NEHEMIAH 7:5-72 | Then my God put it into my heart to assemble the nobles and the officials and the people to be enrolled by genealogy. And I found the book of the genealogy of those who came up at the first, and I found written in it: 6 These were the people of the province who came up out of the captivity of those exiles whom Nebuchadnezzar the king of Babylon had carried into exile. They returned to Jerusalem and Judah, each to his town. 7 They came with Zerubbabel, Jeshua [the high priest]… 66 The whole assembly together was 42,360… 70 Now some of the heads of fathers’ houses gave to the work. The governor gave to the treasury 1,000 darics of gold, 50 basins, 30 priests’ garments and 500 minas of silver. 71 And some of the heads of fathers’ houses gave into the treasury of the work 20,000 darics of gold and 2,200 minas of silver. 72 And what the rest of the people gave was 20,000 darics of gold, 2,000 minas of silver, and 67 priests’ garments.

Genealogy is Theology. And we yawn. The Jews know better. The genealogy in Nehemiah 7 also appears in Ezra 2. It documents the first generation of returned exiles who gave so generously of themselves and their wealth to rebuild the temple (:70-72). But why pull up the old list now?

Nehemiah is not a contractor in wall construction. He came to restore and reform a nation whose mission was disrupted by invasion and captivity. He rebuilt Jerusalem’s physical walls in 52 days. Rebuilding Israel’s spiritual walls will take him 12 plus years. The wall of stone no longer stands. But the spiritual walls remain. They were built to last.

As a nation-builder, Nehemiah understands that continuity with previous generations is essential to the reconstruction of Jewish life in the new norm. The exile did not eradicate the old norm of Israel’s identity, destiny, and mission. That must resume and continue from generation to generation.

Genealogy is Ecclesiology. The root is holy and so are the branches, provided they stay true to their roots. Even in their homeland, Israel remains a small minority in a sprawling empire that is multiracial, multireligious, and multicultural. Nehemiah brings out the old genealogy in order to secure the spiritual and ethnic boundaries of the Remnant. Their destiny depends on it. Israel must remain Israel truly, set apart by God as a priestly nation to minister to all the other nations of the world (EX 19:5-6; AMOS 3:2).

Genealogy, therefore, is the root of the matter. It re-establishes the link between the pioneer generation that rebuilt the Temple and the present generation that rebuilt the wall. What Zerubbabel’s generation started, Nehemiah’s generation must continue. To break the link with the past would sever them from the roots that nourish them and the heritage that establishes them.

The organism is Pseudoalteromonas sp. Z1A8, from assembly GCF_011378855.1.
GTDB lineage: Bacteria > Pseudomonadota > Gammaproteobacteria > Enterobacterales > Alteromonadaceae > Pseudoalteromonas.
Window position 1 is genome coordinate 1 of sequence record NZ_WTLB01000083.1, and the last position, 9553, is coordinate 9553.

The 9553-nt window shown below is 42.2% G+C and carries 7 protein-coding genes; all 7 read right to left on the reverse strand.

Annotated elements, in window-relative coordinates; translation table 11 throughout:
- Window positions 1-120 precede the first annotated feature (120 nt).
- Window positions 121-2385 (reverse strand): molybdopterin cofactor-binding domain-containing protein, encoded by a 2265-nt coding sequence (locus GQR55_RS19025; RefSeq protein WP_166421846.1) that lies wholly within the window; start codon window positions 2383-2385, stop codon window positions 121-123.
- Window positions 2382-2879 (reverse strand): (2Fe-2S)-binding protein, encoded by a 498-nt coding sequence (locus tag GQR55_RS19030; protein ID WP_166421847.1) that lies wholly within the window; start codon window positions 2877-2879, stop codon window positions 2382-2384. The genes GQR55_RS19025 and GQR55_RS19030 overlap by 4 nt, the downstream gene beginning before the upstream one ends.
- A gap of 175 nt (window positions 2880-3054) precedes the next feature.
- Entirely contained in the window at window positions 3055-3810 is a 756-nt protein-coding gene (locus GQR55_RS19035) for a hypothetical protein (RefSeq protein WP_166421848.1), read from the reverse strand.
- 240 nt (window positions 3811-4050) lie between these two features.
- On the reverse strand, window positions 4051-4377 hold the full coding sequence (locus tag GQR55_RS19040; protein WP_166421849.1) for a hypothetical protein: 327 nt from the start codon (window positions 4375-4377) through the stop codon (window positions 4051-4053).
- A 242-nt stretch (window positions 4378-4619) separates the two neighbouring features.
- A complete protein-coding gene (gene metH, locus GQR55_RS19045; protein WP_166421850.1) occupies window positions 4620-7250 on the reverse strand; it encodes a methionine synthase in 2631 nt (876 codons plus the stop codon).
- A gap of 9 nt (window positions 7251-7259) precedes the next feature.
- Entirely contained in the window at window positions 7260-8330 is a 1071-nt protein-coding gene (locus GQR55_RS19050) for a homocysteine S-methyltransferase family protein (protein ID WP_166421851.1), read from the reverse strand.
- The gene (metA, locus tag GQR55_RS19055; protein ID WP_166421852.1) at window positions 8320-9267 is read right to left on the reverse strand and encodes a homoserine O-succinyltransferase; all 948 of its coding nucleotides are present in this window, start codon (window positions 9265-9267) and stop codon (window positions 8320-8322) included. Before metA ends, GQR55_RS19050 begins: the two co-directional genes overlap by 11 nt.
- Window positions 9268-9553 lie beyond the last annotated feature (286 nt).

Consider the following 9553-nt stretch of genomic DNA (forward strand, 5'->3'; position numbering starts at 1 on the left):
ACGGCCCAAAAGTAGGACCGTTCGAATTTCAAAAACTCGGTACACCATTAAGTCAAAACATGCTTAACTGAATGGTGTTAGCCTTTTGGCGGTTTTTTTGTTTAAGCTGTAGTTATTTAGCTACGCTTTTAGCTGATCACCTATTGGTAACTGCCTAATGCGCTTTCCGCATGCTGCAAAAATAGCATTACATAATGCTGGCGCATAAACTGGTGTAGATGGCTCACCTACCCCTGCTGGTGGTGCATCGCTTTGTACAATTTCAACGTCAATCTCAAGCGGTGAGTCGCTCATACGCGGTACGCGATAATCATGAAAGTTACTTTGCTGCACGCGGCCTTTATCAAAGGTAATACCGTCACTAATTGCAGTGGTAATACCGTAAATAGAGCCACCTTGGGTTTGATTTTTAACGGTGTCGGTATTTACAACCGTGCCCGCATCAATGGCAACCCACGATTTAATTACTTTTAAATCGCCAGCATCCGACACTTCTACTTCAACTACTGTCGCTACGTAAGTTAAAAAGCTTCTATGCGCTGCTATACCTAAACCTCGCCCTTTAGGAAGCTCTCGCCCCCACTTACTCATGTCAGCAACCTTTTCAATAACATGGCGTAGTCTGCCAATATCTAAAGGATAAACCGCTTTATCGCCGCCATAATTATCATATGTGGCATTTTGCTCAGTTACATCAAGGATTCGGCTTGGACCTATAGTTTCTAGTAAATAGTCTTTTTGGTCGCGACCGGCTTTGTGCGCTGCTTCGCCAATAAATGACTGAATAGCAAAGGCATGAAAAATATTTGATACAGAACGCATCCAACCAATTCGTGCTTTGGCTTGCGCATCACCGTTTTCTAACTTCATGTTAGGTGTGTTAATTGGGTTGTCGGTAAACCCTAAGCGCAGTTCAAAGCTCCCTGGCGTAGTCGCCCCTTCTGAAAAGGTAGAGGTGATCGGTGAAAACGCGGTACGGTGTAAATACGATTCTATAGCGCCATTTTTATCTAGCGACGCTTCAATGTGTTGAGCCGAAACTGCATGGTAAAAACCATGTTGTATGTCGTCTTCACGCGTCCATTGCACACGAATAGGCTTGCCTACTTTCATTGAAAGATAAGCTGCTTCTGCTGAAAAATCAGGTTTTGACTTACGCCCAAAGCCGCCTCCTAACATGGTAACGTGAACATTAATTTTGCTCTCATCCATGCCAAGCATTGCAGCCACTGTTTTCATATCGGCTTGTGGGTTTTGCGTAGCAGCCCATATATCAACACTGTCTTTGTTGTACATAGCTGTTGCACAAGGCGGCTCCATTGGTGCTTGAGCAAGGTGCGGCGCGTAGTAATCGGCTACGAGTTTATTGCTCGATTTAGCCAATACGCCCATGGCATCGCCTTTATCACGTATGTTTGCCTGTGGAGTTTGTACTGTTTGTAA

Therefore, let’s not be arrogant. We don’t support the root. The root supports us (ROM 11:18). Nehemiah was born in exile. But he never forgot his roots. Have we?


■ Blessed are those who remember their roots. As you move towards the future, have a good sense of your past. You cannot have a very tall tree without deep roots (CÉSAR PELLI | ADAPTED). Alas for those who forget their roots! In identificational repentance, pray:

Lord, forgive our arrogance. We ignore history. We have little or no appreciation for what previous generations have done. Instead of standing on their shoulders, we cling to thin air. Instead of building on their foundations, we start from scratch. Thus we shortchange ourselves and those who come after us. We repent. For the sake of future generations, restore us to our roots that nourish and establish us.

■ Blessed is the generation that is established in the faith, rooted and built up in Christ (COL 2:7). Blessed are those who declare with joy: O Lord our God, you are the Ancient of Days (DAN 7:9), the Alpha and the Omega, the First and the Last, the Beginning and the End (REV 22:13). You are a God of the generations, the Sovereign Lord of history. You weave together stories of men and women, families and clans, tribes and tongues, cities and nations into the tapestry of your grand purpose — from generation to generation.

We remember your pioneer missionaries who sowed the seed of the Gospel on our soil, giving their all and trusting you for the increase. We remember your faithful shepherds and overseers who continued in their footsteps to plant churches, make disciples, raise up leaders, and build institutions that last. We pledge to honour their legacy, deepen our roots, preserve our identity in Christ, and our rich heritage in you.

■ Blessed is Singapore whose Founding Fathers laid an excellent groundwork for nationhood, turning a daunting mess into a dazzling miracle, all within one generation. This is the LORD’s doing; it is marvellous in our eyes (PS 118:23). We pledge to build on the solid foundations they have laid.

■ Blessed is Singapore whose leaders think in terms of generations. Reflect on the two quotes below:

• To be clear, we prepare for the future, not only within our own lifetime, but our children’s and our children’s children… We must do our best to give them the best chance of a better life, whichever way the winds of change blow. What we have inherited in the past, we also owe to the future. This is our moral obligation (DPM HENG SWEE KEAT).

• In most advanced countries, citizens today pay for the spending of the past generations. In Singapore, it is the reverse. Citizens today enjoy the benefits of the savings from the past, thanks to the foresight and policies of our founding generation of leaders and people (DPM HENG SWEE KEAT).

Give thanks to God. Pray for the 4G Team and successive generations: For the political will and wisdom to perpetuate the core values, sound principles, and great legacy of responsible, righteous stewardship.